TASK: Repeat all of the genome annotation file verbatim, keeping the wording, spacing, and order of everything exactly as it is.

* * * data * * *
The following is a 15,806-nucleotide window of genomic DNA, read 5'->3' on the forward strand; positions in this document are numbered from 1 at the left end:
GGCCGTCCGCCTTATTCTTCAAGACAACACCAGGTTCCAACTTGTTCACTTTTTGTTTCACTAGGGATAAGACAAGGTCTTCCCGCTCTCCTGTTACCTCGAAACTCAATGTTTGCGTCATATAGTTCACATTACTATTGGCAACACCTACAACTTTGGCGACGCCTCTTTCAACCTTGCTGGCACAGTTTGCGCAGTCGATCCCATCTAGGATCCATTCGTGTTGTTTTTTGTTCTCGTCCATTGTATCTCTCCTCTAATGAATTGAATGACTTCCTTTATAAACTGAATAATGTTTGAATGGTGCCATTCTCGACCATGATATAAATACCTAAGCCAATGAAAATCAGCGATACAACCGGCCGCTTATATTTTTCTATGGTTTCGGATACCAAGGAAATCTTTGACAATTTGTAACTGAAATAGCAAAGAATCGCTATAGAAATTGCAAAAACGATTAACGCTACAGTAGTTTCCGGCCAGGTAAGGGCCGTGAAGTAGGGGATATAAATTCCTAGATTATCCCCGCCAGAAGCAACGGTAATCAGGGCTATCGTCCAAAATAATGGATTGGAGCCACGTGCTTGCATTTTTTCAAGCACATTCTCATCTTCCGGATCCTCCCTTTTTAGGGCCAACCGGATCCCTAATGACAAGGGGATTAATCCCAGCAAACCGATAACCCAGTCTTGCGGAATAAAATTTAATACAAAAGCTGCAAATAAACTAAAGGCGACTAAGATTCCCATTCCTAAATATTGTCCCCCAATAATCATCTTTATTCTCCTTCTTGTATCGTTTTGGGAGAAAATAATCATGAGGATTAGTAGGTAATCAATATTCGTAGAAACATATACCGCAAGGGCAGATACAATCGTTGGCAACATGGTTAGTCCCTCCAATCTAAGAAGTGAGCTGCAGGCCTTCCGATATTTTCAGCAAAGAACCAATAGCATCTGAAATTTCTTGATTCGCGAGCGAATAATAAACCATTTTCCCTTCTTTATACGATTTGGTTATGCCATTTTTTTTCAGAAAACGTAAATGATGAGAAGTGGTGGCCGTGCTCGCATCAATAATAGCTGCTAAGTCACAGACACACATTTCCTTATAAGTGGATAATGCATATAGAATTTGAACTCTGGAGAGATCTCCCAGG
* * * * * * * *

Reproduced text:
The following is a 15,806-nucleotide window of genomic DNA, read 5'->3' on the forward strand; positions in this document are numbered from 1 at the left end:
GGCCGTCCGCCTTATTCTTCAAGACAACACCAGGTTCCAACTTGTTCACTTTTTGTTTCACTAGGGATAAGACAAGGTCTTCCCGCTCTCCTGTTACCTCGAAACTCAATGTTTGCGTCATATAGTTCACATTACTATTGGCAACACCTACAACTTTGGCGACGCCTCTTTCAACCTTGCTGGCACAGTTTGCGCAGTCGATCCCATCTAGGATCCATTCGTGTTGTTTTTTGTTCTCGTCCATTGTATCTCTCCTCTAATGAATTGAATGACTTCCTTTATAAACTGAATAATGTTTGAATGGTGCCATTCTCGACCATGATATAAATACCTAAGCCAATGAAAATCAGCGATACAACCGGCCGCTTATATTTTTCTATGGTTTCGGATACCAAGGAAATCTTTGACAATTTGTAACTGAAATAGCAAAGAATCGCTATAGAAATTGCAAAAACGATTAACGCTACAGTAGTTTCCGGCCAGGTAAGGGCCGTGAAGTAGGGGATATAAATTCCTAGATTATCCCCGCCAGAAGCAACGGTAATCAGGGCTATCGTCCAAAATAATGGATTGGAGCCACGTGCTTGCATTTTTTCAAGCACATTCTCATCTTCCGGATCCTCCCTTTTTAGGGCCAACCGGATCCCTAATGACAAGGGGATTAATCCCAGCAAACCGATAACCCAGTCTTGCGGAATAAAATTTAATACAAAAGCTGCAAATAAACTAAAGGCGACTAAGATTCCCATTCCTAAATATTGTCCCCCAATAATCATCTTTATTCTCCTTCTTGTATCGTTTTGGGAGAAAATAATCATGAGGATTAGTAGGTAATCAATATTCGTAGAAACATATACCGCAAGGGCAGATACAATCGTTGGCAACATGGTTAGTCCCTCCAATCTAAGAAGTGAGCTGCAGGCCTTCCGATATTTTCAGCAAAGAACCAATAGCATCTGAAATTTCTTGATTCGCGAGCGAATAATAAACCATTTTCCCTTCTTTATACGATTTGGTTATGCCATTTTTTTTCAGAAAACGTAAATGATGAGAAGTGGTGGCCGTGCTCGCATCAATAATAGCTGCTAAGTCACAGACACACATTTCCTTATAAGTGGATAATGCATATAGAATTTGAACTCTGGAGAGATCTCCCAGG